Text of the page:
Today’s lineup includes a fascinating non-fiction book that I’m pretty sure the Leverage writers must’ve read and a new animated children’s classic:


The Art of Deception by Kevin Mitnick – As scary as the software-based hackers of the digital age may be, we can at least comfort ourselves with the knowledge that we have the most expensive net-security on the market to protect us.  There’s nothing to stop social engineers (read: grifters) from exploiting the one element that all the security in the world can’t protect: human gullibility.  In The Art of Deception, legendary hacker and social engineer Kevin Mitnick explains how some of the most bold and audacious breaches of security in history (including the world’s biggest bank heist) were pulled off, and why even the best security systems money can buy wouldn’t have prevented them.  It’s really quite frightening to read how easily a skilled social engineer can prey on people’s assumptions and gullibility to get nearly any type of classified information, and it forced me to reflect on my professional career and wonder if I had ever given confidential information to someone whose identity I only assumed was properly verified.  I’m pretty sure the Leverage writing team has read this one, since it so easily applies to the in-show team’s social engineering tactics (especially Jeri Ryan’s debut episode, where she manages to socially engineer the entire team.)  Also, fans of Christina Hendricks’s character on Firefly might see similarities to her modus operandi and Mitnick’s techniques.  A fascinating, if somewhat unsettling read.


WALL-E (Disney/Pixar) – “Awwww!  Wobots in wuv!!” Perhaps I waited too long to see WALL-E, and Up has spoiled me with regard to emotionally powerful all-ages Pixar movies, but I just was not as blown away by the film as I expected to be.  I definitely agree with some of the early reviews I’d read which said that WALL-E feels like two short films played back-to-back.  I really enjoyed the first act, where the story revolves around a lonely robot trying to find meaning and fulfillment in his function of cleaning up the world’s largest wasteland.  It hit all the best Pixar high notes, and reminded me of the simple-yet-sophisticated nature of their short subject films.  The subtle hints of what had happened to the world were fun, too.  Even the introduction of EVE and the beginning of the “robots in love” story worked well, but it all seemed to fall into stock Disney animated feature territory as soon as they left the planet.  Perhaps ironically, the plot seemed to be on auto-pilot from that point on.  Not even the addition of MO to the cast could make it seem less formulaic, though he did provide some of the best comic moments.  The message was sort of uplifting, though, and the subject caused me to wonder if this is what Disney’s version of Idiocracy would look like, but ultimately it just couldn’t hold my interest.  Is it better than most kiddie fare out there in the world today?  Of course, it’s Pixar.  How does it stack up to Up? Far better in terms of merchandising potential, but far worse in terms of emotional weight.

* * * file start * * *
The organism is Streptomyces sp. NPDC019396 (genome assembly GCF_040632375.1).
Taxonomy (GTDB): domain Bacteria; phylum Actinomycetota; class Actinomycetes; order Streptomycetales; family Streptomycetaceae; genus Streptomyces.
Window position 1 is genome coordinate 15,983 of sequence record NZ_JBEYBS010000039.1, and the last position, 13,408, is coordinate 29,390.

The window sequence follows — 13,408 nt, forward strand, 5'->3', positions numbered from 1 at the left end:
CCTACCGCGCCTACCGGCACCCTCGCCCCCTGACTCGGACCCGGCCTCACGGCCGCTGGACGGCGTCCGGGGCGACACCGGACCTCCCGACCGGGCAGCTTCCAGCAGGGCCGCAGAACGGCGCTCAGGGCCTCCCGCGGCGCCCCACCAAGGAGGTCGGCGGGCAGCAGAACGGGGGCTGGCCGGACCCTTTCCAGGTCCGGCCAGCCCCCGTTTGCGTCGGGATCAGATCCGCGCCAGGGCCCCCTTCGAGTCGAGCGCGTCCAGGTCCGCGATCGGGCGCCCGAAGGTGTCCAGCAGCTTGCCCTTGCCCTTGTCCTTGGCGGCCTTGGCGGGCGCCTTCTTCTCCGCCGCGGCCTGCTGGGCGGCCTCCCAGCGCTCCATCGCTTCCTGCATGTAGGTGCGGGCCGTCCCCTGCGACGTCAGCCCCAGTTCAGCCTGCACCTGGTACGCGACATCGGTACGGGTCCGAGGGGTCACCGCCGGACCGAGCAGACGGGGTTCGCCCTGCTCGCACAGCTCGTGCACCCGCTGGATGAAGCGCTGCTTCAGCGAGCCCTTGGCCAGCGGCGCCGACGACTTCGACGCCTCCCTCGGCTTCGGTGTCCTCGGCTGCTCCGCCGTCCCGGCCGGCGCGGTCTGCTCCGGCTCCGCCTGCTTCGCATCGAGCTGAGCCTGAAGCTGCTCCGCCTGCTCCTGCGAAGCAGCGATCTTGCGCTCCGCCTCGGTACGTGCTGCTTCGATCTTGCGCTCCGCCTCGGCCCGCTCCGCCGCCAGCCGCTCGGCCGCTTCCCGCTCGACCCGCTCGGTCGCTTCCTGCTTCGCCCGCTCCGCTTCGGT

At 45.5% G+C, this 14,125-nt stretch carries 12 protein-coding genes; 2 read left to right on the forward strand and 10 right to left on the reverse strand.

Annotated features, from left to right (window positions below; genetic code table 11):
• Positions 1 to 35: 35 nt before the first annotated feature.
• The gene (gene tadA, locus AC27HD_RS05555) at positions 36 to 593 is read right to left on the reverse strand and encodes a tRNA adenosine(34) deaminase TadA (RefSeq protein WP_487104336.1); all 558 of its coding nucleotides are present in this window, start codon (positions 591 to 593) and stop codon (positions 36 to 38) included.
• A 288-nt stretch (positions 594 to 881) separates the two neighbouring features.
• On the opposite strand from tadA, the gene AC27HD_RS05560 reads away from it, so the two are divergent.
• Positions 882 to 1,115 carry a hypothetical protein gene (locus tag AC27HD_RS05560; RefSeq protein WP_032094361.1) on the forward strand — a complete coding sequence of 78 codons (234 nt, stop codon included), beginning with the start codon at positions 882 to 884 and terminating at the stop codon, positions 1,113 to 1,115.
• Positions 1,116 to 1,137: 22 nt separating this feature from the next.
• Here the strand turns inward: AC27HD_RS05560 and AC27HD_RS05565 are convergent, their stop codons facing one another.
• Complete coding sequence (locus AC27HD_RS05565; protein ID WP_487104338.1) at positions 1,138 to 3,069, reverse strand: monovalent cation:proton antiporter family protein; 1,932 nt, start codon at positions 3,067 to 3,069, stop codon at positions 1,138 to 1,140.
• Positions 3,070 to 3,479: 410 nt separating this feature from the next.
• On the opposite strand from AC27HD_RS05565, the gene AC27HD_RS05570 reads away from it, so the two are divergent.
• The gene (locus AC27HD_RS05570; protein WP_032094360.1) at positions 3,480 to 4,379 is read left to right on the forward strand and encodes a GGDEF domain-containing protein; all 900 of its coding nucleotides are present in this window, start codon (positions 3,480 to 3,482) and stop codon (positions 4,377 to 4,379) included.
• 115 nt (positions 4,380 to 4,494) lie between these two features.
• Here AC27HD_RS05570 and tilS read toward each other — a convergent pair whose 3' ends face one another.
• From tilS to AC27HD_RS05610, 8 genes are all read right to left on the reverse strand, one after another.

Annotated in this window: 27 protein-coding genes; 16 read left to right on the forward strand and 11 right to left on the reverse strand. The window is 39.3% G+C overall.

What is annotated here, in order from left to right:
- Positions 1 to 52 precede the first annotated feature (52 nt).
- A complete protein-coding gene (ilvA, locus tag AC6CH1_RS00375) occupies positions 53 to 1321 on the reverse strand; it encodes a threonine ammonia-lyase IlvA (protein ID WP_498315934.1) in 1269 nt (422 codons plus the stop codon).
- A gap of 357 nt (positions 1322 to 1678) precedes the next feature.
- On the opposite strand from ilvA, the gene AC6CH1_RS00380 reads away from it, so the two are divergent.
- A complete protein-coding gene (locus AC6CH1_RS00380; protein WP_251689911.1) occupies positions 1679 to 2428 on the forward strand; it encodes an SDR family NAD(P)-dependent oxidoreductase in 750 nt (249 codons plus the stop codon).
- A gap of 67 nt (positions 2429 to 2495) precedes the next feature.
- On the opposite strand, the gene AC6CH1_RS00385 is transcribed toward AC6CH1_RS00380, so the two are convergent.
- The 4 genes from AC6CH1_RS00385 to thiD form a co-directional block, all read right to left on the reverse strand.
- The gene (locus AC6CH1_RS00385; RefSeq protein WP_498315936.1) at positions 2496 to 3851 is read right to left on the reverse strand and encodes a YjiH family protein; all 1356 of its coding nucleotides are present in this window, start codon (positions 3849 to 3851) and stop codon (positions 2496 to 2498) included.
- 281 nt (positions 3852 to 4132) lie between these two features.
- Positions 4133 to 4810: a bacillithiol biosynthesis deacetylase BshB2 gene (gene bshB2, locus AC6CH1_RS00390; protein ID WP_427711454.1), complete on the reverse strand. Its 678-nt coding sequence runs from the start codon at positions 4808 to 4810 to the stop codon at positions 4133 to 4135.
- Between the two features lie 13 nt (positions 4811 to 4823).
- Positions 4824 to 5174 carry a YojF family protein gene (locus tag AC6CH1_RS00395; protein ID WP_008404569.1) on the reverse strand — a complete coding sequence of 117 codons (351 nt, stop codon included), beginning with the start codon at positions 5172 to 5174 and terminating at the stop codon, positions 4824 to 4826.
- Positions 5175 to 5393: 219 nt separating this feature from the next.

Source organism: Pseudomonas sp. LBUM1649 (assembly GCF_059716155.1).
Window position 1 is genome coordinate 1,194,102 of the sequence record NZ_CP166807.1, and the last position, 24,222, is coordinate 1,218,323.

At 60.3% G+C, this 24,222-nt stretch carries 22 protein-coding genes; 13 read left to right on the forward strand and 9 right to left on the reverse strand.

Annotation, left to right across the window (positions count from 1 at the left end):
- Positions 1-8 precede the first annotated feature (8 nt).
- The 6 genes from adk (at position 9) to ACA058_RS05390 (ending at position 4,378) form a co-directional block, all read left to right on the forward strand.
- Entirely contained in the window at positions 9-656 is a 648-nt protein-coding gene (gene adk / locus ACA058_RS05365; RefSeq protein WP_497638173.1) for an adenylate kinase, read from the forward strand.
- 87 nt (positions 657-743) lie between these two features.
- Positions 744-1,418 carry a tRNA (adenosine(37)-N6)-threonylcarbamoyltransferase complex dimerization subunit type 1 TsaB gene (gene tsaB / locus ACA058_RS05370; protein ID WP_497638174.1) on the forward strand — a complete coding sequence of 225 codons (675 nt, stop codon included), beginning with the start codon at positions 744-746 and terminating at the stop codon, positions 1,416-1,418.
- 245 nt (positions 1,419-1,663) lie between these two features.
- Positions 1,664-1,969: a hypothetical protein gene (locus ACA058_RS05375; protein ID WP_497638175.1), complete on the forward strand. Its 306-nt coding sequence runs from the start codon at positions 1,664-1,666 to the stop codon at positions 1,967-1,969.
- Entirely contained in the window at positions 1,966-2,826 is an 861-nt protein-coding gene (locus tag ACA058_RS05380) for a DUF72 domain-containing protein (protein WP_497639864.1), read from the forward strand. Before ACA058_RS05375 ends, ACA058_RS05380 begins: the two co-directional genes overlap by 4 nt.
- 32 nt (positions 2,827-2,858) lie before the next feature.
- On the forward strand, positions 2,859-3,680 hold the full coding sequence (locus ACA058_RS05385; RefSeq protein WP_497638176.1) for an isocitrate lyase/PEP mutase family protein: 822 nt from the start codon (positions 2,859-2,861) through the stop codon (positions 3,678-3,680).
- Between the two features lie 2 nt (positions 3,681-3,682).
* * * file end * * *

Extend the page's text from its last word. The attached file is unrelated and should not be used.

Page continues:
3 Responses

  1. I enjoyed WALL-E too, but I did not find it to be so earth-shattering amazing as I was lead to believe it was. Definitely a good movie and I wholeheartedly recommend it, for many of the reasons you cited. It was quite thought-provoking and sad, though the stock plots were forgivable because the movie was good. Haven’t seen Up yet, so cannot compare.

  2. I really liked WALL-E, but I think your criticism is pretty spot-on. The second half of the film was very formulaic. It was almost as if the creators decided that they had taken too many risks early on, and they chose to play it safe for the rest of the movie.

    Anyway, just wanted to tell you that this is an excellent review.

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